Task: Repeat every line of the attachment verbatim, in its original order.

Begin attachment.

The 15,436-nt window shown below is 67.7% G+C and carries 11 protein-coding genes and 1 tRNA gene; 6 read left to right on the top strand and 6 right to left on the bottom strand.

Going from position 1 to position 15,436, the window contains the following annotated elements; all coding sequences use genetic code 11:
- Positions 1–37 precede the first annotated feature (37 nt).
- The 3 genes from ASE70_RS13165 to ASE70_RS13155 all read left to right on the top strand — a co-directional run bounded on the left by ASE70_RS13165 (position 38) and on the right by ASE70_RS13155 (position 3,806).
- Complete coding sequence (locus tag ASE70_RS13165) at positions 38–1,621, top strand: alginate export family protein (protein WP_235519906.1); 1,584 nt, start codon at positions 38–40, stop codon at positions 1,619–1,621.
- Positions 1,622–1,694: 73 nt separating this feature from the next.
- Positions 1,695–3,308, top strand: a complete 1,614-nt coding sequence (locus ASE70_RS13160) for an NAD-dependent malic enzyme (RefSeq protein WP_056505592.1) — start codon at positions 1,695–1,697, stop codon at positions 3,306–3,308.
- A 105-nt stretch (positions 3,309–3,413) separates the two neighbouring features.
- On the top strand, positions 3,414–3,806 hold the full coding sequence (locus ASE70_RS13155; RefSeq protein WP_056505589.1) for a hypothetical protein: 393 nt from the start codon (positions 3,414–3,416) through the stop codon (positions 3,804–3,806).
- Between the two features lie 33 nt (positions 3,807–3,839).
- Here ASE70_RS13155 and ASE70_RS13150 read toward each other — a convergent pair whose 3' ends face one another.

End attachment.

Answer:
The 15,436-nt window shown below is 67.7% G+C and carries 11 protein-coding genes and 1 tRNA gene; 6 read left to right on the top strand and 6 right to left on the bottom strand.

Going from position 1 to position 15,436, the window contains the following annotated elements; all coding sequences use genetic code 11:
- Positions 1–37 precede the first annotated feature (37 nt).
- The 3 genes from ASE70_RS13165 to ASE70_RS13155 all read left to right on the top strand — a co-directional run bounded on the left by ASE70_RS13165 (position 38) and on the right by ASE70_RS13155 (position 3,806).
- Complete coding sequence (locus tag ASE70_RS13165) at positions 38–1,621, top strand: alginate export family protein (protein WP_235519906.1); 1,584 nt, start codon at positions 38–40, stop codon at positions 1,619–1,621.
- Positions 1,622–1,694: 73 nt separating this feature from the next.
- Positions 1,695–3,308, top strand: a complete 1,614-nt coding sequence (locus ASE70_RS13160) for an NAD-dependent malic enzyme (RefSeq protein WP_056505592.1) — start codon at positions 1,695–1,697, stop codon at positions 3,306–3,308.
- A 105-nt stretch (positions 3,309–3,413) separates the two neighbouring features.
- On the top strand, positions 3,414–3,806 hold the full coding sequence (locus ASE70_RS13155; RefSeq protein WP_056505589.1) for a hypothetical protein: 393 nt from the start codon (positions 3,414–3,416) through the stop codon (positions 3,804–3,806).
- Between the two features lie 33 nt (positions 3,807–3,839).
- Here ASE70_RS13155 and ASE70_RS13150 read toward each other — a convergent pair whose 3' ends face one another.